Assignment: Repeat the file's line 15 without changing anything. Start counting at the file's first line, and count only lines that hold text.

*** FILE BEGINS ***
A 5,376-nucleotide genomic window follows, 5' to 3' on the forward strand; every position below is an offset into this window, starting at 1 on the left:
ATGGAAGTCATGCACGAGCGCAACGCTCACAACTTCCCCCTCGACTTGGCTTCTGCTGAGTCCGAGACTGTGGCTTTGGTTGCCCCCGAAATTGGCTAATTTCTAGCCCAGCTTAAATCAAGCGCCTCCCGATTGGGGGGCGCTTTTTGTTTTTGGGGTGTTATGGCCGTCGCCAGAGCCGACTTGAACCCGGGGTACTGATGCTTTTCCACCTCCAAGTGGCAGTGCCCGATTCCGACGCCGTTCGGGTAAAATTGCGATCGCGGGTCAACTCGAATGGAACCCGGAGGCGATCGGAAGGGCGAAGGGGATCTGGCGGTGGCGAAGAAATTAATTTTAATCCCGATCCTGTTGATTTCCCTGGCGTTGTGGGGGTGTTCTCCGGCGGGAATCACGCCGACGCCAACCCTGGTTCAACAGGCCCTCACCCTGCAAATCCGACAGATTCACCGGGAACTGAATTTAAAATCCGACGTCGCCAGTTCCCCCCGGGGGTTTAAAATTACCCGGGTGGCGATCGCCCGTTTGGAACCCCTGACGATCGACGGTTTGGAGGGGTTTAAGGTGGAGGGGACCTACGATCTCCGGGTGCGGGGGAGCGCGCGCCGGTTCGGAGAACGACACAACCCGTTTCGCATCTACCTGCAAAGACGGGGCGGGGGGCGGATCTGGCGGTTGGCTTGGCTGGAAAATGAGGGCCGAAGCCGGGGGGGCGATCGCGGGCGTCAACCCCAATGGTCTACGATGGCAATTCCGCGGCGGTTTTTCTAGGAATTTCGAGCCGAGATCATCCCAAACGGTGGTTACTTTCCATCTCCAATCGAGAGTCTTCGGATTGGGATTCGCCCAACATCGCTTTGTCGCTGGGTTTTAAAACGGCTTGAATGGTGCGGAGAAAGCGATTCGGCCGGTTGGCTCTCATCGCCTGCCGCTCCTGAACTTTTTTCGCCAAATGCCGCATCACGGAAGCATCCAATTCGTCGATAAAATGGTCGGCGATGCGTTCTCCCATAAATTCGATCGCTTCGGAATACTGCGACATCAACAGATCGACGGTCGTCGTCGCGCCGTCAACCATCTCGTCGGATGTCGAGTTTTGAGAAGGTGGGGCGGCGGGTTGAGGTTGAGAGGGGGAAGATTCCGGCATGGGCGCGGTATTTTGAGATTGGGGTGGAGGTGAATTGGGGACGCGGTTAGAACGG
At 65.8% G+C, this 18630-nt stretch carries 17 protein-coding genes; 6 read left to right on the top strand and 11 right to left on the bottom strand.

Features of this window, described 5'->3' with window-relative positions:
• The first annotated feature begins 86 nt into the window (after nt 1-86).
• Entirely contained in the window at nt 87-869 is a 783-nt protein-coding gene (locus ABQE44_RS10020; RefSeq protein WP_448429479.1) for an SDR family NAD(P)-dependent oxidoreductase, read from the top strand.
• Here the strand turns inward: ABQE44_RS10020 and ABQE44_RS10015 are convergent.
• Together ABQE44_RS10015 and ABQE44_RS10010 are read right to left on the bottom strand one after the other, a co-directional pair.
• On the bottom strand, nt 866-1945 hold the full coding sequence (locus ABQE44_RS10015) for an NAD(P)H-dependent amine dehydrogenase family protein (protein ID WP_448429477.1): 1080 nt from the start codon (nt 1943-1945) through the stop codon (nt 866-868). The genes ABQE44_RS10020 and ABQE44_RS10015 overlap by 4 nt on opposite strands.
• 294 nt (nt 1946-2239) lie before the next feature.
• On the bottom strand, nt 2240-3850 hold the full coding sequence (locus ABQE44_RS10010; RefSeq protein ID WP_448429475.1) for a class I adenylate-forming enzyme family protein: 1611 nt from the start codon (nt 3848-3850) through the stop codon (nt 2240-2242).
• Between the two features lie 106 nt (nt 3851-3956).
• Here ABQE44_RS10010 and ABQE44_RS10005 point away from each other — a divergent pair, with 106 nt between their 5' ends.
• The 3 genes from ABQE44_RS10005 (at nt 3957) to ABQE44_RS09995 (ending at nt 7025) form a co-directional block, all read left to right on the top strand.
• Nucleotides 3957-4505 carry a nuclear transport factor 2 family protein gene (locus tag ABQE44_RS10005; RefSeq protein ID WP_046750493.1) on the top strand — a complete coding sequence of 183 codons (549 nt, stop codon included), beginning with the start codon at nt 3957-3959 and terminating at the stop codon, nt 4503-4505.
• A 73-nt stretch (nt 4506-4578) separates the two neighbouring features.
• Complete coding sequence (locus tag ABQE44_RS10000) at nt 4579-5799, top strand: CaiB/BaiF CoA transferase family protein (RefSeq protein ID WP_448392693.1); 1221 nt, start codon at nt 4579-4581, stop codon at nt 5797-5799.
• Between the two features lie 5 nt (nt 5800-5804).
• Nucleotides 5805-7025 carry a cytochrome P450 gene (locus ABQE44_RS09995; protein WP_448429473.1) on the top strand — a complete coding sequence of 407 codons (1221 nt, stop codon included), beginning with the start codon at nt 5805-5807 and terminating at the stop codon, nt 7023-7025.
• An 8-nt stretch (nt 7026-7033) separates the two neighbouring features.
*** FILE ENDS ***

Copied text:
• Nucleotides 3957-4505 carry a nuclear transport factor 2 family protein gene (locus tag ABQE44_RS10005; RefSeq protein ID WP_046750493.1) on the top strand — a complete coding sequence of 183 codons (549 nt, stop codon included), beginning with the start codon at nt 3957-3959 and terminating at the stop codon, nt 4503-4505.